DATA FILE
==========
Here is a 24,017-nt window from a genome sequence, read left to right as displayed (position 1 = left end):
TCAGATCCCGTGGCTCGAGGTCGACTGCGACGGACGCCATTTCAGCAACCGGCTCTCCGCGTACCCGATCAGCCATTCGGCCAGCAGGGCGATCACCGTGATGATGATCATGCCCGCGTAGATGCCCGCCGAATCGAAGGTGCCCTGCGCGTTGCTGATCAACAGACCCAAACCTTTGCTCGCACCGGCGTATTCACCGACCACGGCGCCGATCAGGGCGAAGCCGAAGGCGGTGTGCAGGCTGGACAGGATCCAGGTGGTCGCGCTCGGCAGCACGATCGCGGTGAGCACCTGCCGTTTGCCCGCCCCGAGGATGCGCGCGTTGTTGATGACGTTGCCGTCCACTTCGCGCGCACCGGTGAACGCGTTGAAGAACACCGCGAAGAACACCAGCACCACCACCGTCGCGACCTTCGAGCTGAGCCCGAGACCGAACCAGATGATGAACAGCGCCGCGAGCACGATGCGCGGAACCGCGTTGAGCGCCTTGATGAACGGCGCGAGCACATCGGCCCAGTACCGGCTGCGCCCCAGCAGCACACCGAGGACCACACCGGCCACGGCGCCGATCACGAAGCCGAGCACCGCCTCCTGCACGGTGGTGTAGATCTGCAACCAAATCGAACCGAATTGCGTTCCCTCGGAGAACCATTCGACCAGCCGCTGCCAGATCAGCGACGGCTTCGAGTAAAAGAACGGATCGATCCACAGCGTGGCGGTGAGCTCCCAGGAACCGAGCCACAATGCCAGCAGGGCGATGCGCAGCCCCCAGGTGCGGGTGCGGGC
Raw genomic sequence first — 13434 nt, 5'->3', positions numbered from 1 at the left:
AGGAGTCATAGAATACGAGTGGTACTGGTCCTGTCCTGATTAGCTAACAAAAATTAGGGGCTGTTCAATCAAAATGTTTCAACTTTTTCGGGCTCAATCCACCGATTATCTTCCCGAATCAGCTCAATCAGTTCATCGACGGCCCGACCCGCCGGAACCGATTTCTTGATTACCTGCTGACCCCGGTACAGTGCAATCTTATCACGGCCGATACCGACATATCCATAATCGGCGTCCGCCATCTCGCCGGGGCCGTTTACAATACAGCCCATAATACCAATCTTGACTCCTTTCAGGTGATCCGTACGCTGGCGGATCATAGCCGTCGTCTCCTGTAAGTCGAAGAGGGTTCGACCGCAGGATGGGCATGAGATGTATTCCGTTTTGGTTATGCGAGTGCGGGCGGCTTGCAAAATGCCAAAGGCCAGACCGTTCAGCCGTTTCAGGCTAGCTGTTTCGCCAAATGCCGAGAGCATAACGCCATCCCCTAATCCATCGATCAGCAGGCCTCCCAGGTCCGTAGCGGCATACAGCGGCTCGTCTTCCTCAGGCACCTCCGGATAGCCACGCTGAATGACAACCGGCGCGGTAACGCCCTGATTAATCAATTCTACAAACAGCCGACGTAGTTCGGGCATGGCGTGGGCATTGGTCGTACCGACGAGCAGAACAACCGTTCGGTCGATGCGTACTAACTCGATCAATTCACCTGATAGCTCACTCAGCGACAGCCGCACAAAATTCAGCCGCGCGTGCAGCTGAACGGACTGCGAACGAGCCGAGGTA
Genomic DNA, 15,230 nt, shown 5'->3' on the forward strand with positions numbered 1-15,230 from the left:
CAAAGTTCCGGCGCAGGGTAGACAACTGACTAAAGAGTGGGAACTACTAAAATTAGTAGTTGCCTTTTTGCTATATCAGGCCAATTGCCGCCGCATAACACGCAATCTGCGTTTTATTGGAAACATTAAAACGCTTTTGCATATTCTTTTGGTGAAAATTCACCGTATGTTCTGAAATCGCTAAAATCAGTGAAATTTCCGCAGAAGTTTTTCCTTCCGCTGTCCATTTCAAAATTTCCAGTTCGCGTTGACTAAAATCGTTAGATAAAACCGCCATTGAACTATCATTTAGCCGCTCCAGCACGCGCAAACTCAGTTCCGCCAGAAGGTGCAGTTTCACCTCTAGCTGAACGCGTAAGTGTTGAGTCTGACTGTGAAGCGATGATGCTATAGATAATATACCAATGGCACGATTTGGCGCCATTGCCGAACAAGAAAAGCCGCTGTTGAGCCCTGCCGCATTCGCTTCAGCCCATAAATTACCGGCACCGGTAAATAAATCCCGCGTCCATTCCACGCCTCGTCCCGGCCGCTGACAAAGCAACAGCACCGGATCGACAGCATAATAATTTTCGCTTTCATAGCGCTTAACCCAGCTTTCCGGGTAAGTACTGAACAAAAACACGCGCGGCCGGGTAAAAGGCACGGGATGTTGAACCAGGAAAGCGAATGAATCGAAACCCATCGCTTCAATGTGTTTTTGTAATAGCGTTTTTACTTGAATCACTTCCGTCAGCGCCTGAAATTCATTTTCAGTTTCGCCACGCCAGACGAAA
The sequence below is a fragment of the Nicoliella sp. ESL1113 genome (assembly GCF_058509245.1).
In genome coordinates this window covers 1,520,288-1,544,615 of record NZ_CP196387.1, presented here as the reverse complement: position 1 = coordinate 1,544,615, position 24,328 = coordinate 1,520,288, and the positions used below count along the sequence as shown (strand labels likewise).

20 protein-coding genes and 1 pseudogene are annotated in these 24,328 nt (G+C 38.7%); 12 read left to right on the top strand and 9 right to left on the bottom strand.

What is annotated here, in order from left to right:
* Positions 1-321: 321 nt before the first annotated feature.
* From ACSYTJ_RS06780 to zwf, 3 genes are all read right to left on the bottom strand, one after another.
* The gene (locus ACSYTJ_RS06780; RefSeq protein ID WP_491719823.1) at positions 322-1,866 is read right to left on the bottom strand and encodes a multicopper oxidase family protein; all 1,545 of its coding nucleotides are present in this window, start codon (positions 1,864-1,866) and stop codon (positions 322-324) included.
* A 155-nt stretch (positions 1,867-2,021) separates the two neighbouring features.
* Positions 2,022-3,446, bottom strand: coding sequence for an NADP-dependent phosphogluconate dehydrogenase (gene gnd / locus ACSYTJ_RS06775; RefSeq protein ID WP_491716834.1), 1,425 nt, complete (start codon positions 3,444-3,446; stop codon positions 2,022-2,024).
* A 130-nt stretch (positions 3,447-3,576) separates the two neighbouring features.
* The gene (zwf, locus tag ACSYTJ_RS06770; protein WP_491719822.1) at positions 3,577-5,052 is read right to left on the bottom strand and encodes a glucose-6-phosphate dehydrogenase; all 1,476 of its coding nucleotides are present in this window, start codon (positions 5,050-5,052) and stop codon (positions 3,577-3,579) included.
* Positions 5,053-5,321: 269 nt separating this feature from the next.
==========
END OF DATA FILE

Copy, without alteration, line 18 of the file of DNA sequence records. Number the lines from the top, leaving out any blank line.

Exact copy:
* Positions 5,053-5,321: 269 nt separating this feature from the next.